WASTES pose a broad challenge that affects human health, livelihoods, the environment and prosperity. Waste pollution, especially from plastics, is pushing our planet further to the brink of irreversible loss and damage.

The convenience associated with the use of plastics is a double-edged sword that has led the world to double its plastics production over the last 20 years. More than 400 million tons of plastic is produced worldwide every year, a third of which is used only once.

If that is not concerning enough, the equivalent of over 2,000 garbage trucks full of plastic is dumped into the world’s oceans, rivers and lakes every day. This is primarily why our seas and oceans are choking with mismanaged plastic wastes, which end up infiltrating even the food we eat.

Millions of Filipinos rely heavily on coastal and marine resources, which are affected by marine plastics today. Its emerging economy contributes to increased plastic generation. This is alongside the permeation of the “sachet economy” that most Filipinos are used to, partly driven by the small purchasing capacity of most of the population.

The Philippines is considered one of the main contributors to marine plastic pollution in the world. Annually, the country generates 2.7 million tons of plastic waste, of which over 500,000 tons end up in seas and oceans every year

The current linear economic model also contributes significantly to greenhouse gas (GHG) emissions across the chain. Material handling and use — from extraction, processing, manufacturing, delivery, use and disposal of goods — are accelerating climate change further. The “business as usual” model is more wasteful and makes inefficient use of materials and finite resources. This stresses our waste management system and poses huge environmental, economic and social costs.

Left unattended, these wastes will continue to pile up and choke our soil, waterways and seas, and result in the degradation of our ecosystem and increase public health issues. In turn, these will affect the production potential of resources upon which millions of Filipino households depend on.

To address this seemingly unsurmountable challenge, one solution stands out: transitioning to a circular economy.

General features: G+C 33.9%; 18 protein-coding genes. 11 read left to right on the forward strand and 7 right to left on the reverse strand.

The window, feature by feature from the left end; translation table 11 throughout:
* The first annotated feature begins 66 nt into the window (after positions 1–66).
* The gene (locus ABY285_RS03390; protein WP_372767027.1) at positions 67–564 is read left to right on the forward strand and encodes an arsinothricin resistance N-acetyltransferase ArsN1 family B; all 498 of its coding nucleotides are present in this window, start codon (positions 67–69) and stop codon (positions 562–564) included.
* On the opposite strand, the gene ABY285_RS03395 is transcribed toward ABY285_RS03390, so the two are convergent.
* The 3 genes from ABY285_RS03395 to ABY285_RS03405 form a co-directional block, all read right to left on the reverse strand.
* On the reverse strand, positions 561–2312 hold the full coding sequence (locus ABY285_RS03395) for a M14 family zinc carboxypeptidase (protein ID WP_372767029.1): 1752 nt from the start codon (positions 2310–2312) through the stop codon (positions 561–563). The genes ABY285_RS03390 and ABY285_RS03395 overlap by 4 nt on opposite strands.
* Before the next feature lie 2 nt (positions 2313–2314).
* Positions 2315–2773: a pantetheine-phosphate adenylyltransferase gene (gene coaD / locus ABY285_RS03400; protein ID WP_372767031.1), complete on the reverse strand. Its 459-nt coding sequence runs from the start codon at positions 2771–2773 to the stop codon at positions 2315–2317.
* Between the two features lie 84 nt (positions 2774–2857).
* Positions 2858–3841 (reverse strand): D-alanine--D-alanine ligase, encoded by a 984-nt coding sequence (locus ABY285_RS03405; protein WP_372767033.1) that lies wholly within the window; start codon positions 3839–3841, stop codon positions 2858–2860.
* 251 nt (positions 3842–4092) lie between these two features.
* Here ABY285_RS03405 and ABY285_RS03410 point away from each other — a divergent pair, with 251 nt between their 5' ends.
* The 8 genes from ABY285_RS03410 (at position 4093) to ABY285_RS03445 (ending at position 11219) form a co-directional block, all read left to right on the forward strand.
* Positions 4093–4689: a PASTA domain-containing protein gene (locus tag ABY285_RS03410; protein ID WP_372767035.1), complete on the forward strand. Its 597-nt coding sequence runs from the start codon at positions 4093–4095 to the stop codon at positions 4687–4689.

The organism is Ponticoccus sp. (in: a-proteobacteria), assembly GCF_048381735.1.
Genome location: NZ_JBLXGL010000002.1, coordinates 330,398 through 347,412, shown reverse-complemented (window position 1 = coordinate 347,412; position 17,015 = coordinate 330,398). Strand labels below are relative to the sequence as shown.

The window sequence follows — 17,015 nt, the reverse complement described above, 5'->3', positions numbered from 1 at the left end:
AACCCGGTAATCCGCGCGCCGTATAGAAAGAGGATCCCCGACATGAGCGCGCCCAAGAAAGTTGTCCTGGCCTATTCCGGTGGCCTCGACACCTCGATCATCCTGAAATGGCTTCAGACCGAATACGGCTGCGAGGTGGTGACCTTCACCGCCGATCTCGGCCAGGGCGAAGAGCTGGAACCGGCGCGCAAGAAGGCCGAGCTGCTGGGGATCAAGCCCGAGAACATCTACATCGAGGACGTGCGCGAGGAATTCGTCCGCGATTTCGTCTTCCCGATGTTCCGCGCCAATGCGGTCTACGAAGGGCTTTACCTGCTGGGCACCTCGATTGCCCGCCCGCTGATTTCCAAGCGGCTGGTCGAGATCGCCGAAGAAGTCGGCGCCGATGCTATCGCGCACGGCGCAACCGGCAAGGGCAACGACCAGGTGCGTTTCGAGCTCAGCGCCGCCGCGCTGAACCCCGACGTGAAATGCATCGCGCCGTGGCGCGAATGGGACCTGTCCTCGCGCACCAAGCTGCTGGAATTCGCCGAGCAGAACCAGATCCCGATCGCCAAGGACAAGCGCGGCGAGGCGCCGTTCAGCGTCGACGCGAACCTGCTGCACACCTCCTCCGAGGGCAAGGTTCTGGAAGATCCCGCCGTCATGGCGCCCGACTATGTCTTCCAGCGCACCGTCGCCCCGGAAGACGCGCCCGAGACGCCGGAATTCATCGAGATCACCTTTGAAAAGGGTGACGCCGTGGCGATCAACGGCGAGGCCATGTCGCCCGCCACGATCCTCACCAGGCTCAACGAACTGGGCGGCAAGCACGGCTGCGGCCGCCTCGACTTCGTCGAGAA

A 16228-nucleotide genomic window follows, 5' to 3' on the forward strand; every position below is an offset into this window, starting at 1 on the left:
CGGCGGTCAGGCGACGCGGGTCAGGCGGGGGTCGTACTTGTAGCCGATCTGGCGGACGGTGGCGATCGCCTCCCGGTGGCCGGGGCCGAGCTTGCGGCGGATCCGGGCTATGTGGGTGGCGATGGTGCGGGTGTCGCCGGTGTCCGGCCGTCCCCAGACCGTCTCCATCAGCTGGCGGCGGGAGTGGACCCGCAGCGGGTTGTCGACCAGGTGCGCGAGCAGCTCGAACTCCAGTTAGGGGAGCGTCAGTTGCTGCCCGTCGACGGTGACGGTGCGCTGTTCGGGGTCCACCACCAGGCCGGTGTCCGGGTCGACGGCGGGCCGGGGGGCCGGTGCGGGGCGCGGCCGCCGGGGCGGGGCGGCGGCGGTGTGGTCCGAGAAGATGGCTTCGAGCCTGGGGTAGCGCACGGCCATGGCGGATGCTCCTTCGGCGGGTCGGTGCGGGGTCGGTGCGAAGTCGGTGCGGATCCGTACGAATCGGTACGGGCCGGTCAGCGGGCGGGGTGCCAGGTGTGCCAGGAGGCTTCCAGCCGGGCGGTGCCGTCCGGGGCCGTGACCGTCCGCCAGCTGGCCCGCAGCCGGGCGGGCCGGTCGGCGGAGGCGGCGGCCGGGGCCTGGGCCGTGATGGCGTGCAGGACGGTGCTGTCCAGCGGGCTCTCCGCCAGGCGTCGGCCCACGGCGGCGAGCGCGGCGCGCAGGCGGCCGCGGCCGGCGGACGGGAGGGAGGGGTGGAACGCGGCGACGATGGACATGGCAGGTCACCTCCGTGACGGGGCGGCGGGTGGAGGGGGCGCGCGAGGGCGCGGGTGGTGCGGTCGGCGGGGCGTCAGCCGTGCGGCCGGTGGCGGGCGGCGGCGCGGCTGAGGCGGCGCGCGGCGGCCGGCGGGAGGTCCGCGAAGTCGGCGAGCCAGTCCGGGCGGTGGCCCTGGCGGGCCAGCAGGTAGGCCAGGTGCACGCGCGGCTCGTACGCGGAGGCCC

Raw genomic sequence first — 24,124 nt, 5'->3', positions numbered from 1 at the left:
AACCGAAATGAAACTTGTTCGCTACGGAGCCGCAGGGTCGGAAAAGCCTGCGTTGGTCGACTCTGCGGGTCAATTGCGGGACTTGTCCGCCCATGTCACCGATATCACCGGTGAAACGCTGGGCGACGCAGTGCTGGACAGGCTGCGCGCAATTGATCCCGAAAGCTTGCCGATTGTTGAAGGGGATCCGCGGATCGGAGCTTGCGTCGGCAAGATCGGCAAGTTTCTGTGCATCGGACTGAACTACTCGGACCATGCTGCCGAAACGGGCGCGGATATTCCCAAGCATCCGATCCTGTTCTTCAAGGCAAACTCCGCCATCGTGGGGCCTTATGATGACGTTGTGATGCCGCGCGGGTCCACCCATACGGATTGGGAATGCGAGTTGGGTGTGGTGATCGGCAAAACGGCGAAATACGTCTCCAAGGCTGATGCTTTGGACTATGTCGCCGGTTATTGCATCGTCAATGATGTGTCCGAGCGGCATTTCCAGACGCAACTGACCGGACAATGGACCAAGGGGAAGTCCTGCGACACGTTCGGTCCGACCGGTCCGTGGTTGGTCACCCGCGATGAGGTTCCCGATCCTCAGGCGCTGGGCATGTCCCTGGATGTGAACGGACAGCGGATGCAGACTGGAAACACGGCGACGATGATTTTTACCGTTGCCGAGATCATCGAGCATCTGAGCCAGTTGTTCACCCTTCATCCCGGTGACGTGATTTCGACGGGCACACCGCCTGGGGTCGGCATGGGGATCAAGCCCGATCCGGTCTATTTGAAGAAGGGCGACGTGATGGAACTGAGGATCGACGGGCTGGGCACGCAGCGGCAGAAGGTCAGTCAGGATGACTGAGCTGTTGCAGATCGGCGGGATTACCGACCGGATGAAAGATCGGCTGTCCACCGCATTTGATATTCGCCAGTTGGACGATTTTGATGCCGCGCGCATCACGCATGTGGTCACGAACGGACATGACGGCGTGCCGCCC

The principle and practice of circular economy have shown promising results in breaking the cycle of plastic pollution. Numerous developed countries have launched innovative solutions — from nature- to technology-based — to tackle the plastics problem.

A major push in this campaign is the enactment of Republic Act 11868, or the “Expanded Producer Responsibility (EPR) Act.” This new legislation widens the environmental accountability of enterprises for the entire life cycle of the goods they produce, especially in the post-consumption stage — by strengthening recycling, reuse and resource recovery — and is thus a significant pillar of the policy environment for circular economy.

For the United Nations Development Program (UNDP), the circular economy is a key pillar of engagement in the Philippines. In addition to our work for the NPOA on Marine Litter, we supported the DENR in the development of implementing rules of the EPR law, the establishment of the EPR Registry and organizational assessment to fulfill the law’s requirements. Moreover, the UNDP engaged with five cities to pilot-test priority circular economy solutions. These were all made possible with the Japanese government’s support.

Furthermore, through the support of the European Union and led by the DENR, a new program called the “Green Economy Program in the Philippines” was launched recently. Through this program, the UNDP, in collaboration with the Department of the Interior and Local Government, will work with 20 local government units in their “greening” journey and circular economy transition. Targeted support to 40 more LGUs is envisioned to be added to the program.

These are all aligned with the country’s Nationally Determined Contribution (NDC), which commits to a 75-percent GHG emission reduction and avoidance by 2030. The NDC identified the circular economy and sustainable consumption and production among the key mitigation measures against climate change that would bring about several benefits, including green jobs and investments, while ensuring a just transition.

The author is the UNDP Philippines’ resident representative.